Emanuel was a poet, an educator, a scholar, an editor and mentor to many.   As the years passed Emanuel became disenfranchised with racism in America.  In 1960 he moved to Europe where he continued a brilliant career at the University of Toulouse as a Fulbright scholar.  He traveled and lectured at many Universities with extended stays at the University of Grenoble and University of Warsaw. In the late 1980’s his only child, a son, was brutally beaten by three racist cops in Los Angeles.  In the emotional aftermath his son committed suicide and Emanuel never returned to America. 

Emanuel published more than 300 poems, 13 books and was an influential editor and critic.   Emanuel created a new literary genre, jazz-and-blues haiku, which he read to musical accompaniment throughout Europe and Africa. Yet despite all that success he is largely overlooked in most literary circles after 1960, in part because he left the United States and because he wrote in mostly traditional poetic forms.   Emanuel was the last surviving writer from the Harlem Renaissance.  He died in 2013 in Paris France.  I find it interesting that both he and Ethridge Knight shared a love of haiku that went largely unnoticed in America during their lifetimes.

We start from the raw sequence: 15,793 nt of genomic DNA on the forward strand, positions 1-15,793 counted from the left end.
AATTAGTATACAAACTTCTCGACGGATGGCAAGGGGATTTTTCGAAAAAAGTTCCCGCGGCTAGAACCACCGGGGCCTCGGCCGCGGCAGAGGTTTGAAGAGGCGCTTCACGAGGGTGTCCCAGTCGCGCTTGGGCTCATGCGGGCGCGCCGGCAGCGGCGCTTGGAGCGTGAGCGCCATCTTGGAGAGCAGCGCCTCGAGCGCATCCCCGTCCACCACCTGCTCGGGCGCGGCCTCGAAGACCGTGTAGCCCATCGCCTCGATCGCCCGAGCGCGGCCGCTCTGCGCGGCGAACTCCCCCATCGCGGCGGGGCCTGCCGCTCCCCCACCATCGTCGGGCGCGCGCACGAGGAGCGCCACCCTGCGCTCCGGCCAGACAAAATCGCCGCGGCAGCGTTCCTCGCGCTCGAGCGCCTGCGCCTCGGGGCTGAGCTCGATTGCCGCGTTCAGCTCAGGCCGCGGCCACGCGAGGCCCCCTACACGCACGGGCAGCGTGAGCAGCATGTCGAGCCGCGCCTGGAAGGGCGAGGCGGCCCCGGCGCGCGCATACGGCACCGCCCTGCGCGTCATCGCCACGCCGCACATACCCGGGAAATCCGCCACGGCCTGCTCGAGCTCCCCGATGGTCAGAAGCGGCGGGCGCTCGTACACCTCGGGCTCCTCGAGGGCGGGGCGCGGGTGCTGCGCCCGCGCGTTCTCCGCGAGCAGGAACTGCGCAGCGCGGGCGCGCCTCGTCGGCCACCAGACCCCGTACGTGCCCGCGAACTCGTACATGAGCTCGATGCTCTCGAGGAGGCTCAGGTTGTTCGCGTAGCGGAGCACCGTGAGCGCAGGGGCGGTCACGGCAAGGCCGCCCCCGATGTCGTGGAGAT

I listened to the video below as I wrote this blog entry.  It brightened my day.   I found it ironic that the critics ignored him for being “traditional” and yet there is nothing traditional about his verse.  The joy in his voice, the artists he is honoring mingle with his haiku style and content and the sweet saxophone jazz.  It all combines into a stunning hypnotic literary effect.  Check out the video at about the 16:30 there are a couple of haiku on hip hop.  I particularly enjoyed the Jazz Rabbit.